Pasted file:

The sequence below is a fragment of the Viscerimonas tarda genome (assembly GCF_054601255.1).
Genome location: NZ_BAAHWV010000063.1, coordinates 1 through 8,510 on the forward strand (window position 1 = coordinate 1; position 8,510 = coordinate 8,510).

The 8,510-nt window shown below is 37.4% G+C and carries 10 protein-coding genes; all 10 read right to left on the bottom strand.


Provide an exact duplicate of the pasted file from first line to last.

The sequence below is a fragment of the Viscerimonas tarda genome (assembly GCF_054601255.1).
Genome location: NZ_BAAHWV010000063.1, coordinates 1 through 8,510 on the forward strand (window position 1 = coordinate 1; position 8,510 = coordinate 8,510).

The 8,510-nt window shown below is 37.4% G+C and carries 10 protein-coding genes; all 10 read right to left on the bottom strand.